If you ran a business with $25 billion in losses over the last five years, $20 billion in annual losses projected in the coming years, and 80 percent of its locations losing money, do you think that your company would stay afloat? Should it be rescued with a bailout from its customers? Or should it change its business model, eliminate expenses, and innovate to be competitive in the marketplace? These are the questions facing Congress as it considers what to do about the ever-struggling United States Postal Service (USPS).
The USPS is indeed at a crisis point. Barring an intervention from Congress by May 15, USPS plans to start closing as many as 3,700 post offices. Those numbers might sound jarring, but in reality the post office closures (not including the processing centers) only save $200 million under USPS’s estimates, and only 4,500 employees would be “affected” — though many of them would be reassigned rather than let go. It’s only a small part of what’s needed to save the USPS.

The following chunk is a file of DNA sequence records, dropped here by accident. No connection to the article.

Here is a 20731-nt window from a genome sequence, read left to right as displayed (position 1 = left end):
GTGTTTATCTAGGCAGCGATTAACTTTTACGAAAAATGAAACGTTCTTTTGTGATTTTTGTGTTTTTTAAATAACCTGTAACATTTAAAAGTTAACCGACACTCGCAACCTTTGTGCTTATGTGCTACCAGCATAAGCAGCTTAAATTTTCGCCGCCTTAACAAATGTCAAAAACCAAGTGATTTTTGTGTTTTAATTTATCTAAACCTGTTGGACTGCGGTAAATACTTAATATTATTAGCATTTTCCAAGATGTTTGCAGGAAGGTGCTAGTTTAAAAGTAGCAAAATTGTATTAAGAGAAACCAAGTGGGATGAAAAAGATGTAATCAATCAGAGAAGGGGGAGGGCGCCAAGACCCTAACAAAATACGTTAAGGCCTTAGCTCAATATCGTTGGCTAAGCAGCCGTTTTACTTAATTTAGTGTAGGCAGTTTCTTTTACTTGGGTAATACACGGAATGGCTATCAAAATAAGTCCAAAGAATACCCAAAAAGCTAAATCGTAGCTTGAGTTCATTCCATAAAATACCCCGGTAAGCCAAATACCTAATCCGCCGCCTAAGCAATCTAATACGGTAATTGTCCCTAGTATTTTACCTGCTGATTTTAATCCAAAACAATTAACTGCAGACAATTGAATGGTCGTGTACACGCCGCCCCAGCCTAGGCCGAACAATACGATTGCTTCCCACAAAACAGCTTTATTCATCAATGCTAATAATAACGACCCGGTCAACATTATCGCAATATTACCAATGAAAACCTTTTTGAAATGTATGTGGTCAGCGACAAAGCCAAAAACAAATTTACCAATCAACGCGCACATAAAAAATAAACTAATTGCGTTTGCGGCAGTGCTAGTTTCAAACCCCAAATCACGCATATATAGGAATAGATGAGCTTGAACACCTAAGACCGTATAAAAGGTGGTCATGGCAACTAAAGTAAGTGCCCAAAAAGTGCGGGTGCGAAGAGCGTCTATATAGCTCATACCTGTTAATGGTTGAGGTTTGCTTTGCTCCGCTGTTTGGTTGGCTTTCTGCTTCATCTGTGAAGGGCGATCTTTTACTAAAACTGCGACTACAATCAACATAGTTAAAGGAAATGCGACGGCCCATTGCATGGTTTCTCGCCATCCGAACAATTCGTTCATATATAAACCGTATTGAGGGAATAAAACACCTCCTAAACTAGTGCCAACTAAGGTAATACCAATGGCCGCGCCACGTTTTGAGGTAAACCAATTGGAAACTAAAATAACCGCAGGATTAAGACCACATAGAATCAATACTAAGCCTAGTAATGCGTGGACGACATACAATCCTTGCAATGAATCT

But even the small changes being proposed are kicking up a firestorm of opposition. Consider the post office in Hope, Minnesota. It sees about eight customers a day, requiring some seven minutes of service. The USPS wanted to close the facility and offer service to the 90 residents of Hope at the Ellendale post office, just 10 minutes away. Still, the closure was actively opposed, ending with an appeal to the Postal Regulatory Commission before the move was recently cleared.
Some politicians in Washington, of course, are trying to swoop in to the rescue in defense of this inefficient American institution. The Senate last week approved a measure (S. 1789) to prevent these changes until the USPS establishes new service standards for mail, effectively delaying action for six months.